Here are some strategies some of my clients have found in order to recreate and reinforce a new, more positive view of themselves and find their passions in life:

  • I hang out with people who make me feel good about myself. I avoid those who criticize me, those who I feel silently judge me, and those who constantly comment on weight gain or loss (mine or theirs).

 

  • Because I am a large size woman, I work on accepting myself as I am. I continually try to see in myself the non-physical qualities that my children and grandchildren see in me.  I am tired of going up and down the scale trying to be some number or size that is acceptable to society or me.  Even when I have been thin, I couldn’t be happy because of the fear that another binge was just around the corner.

 

  • I no longer deliberately look at younger and smaller women as a means to make myself feel bad about who I am. I now look at women who appear radiant, strong, or smart.

 

  • I found an unconventional role model for myself, someone who epitomizes strength, beauty, intelligence, and compassion. I visualize this person when I feel myself losing power.

 

  • I had a very negative image of myself in my head for many years. It took a long time, but I came up with a healthier image. I even sketched it out so I could be very specific. Now when my negative image comes into my head, I imagine it bursting like a bubble and I consciously replace it with my new creation.

 

  • I am a perfectionist in many ways so I have struggled with giving up the rigid standards I adopted for how I imagine I should look. I am working at accepting myself exactly as I am today and every day. I’ve had to force myself to stop looking at magazines because the images in them just reinforce for me this unrealistic view of “normal.”

 

  • Celebrating my talents instead of concentrating on my weaknesses has become a priority.   When I am calm and feel good about what I’m doing, food is not such a big issue.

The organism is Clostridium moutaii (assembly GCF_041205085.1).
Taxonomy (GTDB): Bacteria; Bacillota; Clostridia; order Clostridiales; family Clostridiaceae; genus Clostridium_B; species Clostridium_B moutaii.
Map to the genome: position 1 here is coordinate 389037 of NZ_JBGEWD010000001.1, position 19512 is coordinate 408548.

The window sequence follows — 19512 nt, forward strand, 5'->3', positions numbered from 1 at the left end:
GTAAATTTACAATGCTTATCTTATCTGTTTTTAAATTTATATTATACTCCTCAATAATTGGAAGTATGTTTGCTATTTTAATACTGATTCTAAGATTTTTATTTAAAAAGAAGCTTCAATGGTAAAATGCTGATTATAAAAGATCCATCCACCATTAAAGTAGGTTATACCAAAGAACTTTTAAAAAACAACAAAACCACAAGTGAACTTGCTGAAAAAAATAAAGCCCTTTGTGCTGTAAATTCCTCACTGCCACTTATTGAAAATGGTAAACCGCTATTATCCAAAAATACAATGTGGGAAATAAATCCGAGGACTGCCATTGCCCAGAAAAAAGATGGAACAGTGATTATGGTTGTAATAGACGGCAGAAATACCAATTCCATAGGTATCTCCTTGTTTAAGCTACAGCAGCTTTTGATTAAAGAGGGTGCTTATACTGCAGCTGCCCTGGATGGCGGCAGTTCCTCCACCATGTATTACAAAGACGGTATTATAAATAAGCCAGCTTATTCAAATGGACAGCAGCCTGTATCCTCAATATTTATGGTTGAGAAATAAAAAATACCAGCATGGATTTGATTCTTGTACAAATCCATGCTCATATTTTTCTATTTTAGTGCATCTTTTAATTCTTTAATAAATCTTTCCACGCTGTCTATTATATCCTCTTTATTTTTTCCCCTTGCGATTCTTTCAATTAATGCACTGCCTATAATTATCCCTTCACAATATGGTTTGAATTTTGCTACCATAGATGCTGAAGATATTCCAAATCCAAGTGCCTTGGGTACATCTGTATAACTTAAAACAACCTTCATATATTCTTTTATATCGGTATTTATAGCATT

• I have worked on writing down the non-physical qualities that others have mentioned about me so that I can remember about what others truly care. I also have to remind myself that no one has ever said that they loved me more or thought I was smarter, funnier, or a better person, during times when I was losing weight. I am who I am, regardless of what the scale says.

 

  • I cleaned out a room in my house that has now become my sewing room. I set up my sewing machine and I started sewing again. I love making beautiful things out of fabric. It makes me feel so good about myself.

 

  • I picked up a few of the hobbies I had given up over the years. I forgot how good it feels to think about things other than my body. I enrolled in a class in a foreign language and joined a travel club where I can meet people and go on trips with others.

 

  • I took a few tennis lessons to refresh my skills and started playing doubles tennis. The last time I played was when I was in college. I was very rusty at first but then the skills and passion came back!

 

  • I gave up a teaching career to support my husband’s career goals and to have a family. I recently went back into the school system to be an aide. I love working with the kids.

 

  • I blew the dust off my stained glass-making equipment and began making small pieces for family and friends. I made a “sun-catcher” in the shape of a heart to put in my kitchen window to remind myself to love and accept myself.

 

  • I began riding horses. I feel completely at peace while on the back of such a strong animal. I gain inner strength from my time with the horses.

 

  • I love to paint with water color paints. I’m not very good at it but I keep reminding myself that I’m not doing it to become a Picasso. I’m doing it because I enjoy it.

 

How do you want to live the rest of your life???  Do you want your eating disorder to define you or can you take some safe steps toward rediscovering the “real” you???